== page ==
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Student work takes center stage during Spring Dance Concert


The work of three students and three guest artists—as well as one former WildCat—take center stage during Randolph’s 2021 Spring Dance Concert, which will be available to stream starting April 8.

Download the 2021 Spring Dance Concert program

Students have been working on the pieces for most of the semester, meeting virtually with guest artists and rehearsing together, masked, in the dance studio.

“The on-campus students have really been functioning very much like an athletic team. They’re in class together, living near each other, and doing the testing students are required to do,” said Pam Risenhoover, the College’s Charles A. Dance Professor of Dance.

“When they’re in class, we’re maintaining as much social distance as possible. Most of the pieces in the spring concert have a little bit of contact among the students, but they’re also constructed in a way where they’ve got their own individual solos within group pieces. They have their moment where they’re getting to dance and kind of shine on their own.”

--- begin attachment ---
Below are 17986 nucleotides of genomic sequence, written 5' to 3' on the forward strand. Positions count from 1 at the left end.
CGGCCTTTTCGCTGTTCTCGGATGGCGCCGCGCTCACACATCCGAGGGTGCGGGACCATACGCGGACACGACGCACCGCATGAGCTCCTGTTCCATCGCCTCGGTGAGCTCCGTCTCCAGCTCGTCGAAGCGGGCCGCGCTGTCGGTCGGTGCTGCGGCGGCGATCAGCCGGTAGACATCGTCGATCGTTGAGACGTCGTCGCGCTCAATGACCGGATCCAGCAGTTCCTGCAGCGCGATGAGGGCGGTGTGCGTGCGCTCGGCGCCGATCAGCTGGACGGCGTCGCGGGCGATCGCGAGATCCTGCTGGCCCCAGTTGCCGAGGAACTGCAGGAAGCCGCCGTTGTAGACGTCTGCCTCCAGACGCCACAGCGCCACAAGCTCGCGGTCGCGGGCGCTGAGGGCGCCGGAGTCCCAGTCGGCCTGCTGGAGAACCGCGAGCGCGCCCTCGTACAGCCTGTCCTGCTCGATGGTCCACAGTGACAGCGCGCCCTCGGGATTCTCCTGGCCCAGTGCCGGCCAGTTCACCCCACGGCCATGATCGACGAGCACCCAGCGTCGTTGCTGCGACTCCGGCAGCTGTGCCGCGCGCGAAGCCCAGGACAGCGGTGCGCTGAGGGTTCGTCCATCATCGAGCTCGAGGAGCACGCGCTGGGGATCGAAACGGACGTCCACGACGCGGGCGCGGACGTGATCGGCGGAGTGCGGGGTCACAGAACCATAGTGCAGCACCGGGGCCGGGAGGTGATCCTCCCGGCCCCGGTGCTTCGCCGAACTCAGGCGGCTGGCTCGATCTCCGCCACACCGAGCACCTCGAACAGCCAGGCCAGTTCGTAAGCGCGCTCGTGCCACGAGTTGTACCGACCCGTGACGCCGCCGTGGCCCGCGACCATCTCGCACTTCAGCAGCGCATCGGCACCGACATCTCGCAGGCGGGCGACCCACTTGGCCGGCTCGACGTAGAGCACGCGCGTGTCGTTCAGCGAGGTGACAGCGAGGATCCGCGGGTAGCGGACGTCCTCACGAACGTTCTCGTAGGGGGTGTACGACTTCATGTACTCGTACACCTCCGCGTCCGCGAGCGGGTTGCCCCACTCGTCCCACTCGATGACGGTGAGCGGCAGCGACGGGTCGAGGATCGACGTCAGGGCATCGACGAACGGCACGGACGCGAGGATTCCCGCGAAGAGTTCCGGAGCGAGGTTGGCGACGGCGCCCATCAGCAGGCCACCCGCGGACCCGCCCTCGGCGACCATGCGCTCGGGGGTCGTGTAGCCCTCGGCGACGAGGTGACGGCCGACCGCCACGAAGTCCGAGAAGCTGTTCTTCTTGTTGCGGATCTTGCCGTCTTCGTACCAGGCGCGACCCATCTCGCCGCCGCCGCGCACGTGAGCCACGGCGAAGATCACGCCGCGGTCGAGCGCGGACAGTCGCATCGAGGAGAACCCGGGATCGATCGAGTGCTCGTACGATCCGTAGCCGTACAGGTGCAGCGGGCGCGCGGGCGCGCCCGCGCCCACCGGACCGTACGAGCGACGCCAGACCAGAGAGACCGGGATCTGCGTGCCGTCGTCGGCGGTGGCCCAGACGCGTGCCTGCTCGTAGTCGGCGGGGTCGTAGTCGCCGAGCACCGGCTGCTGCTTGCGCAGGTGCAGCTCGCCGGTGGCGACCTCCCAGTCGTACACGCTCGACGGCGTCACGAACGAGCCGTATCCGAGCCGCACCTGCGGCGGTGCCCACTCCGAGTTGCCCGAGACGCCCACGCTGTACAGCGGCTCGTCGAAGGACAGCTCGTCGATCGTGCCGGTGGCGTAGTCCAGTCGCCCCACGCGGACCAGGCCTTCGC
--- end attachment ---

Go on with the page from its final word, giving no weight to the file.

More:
Off-campus students like Rebecca Heidenfelder ’21 have been taking classes and working on their pieces virtually.

“I’ve been keeping Pam updated with videos of myself,” said Heidenfelder, who has been using a friend’s studio near her home in North Carolina. “I’ve been recording myself pretty much every time I go into the studio, so I don’t have to write everything down while I’m trying to come up with stuff, and in case she needs to see anything.”

Her piece, On the Prowl, is a movement study on cats, with a costume she made herself using funds from a Randolph Innovative Student Experience (RISE) grant.

“It’s going to be a comedic piece, kind of embodying the things cats do,” she said. “It’s definitely pushed what I’m comfortable with. The whole experience of being in a different studio, trying to figure out how to get things to work properly, has also been helpful.”

Emma Koziol ’21, who graduated in January, is returning to perform her senior piece, Arrows and Angels, which she wasn’t able to present last spring.

“It really means a lot to her because she did it for her mother,” Risenhoover said. “So the idea that the piece might not ever see the light of the stage, was really hard for her. So I really wanted to make it happen.”

The concert also features work by guest artists Brynt Beitman, Seyong Kim, and Eun-Kyung Chung, and students Emma Carrico ’21 and Samantha Landers ’21.

Carrico and Landers are best friends who are in each other’s pieces, which Risenhoover said are linked thematically.

“One of them, Nostalgia, looks back on relationships and the past, and the other one, Disconnection, is about not being able to touch,” Risenhoover said. “It certainly touches on the difficulties of the last year in terms of longing for the way things used to be and missing having closer connections.”

The concert will be posted at

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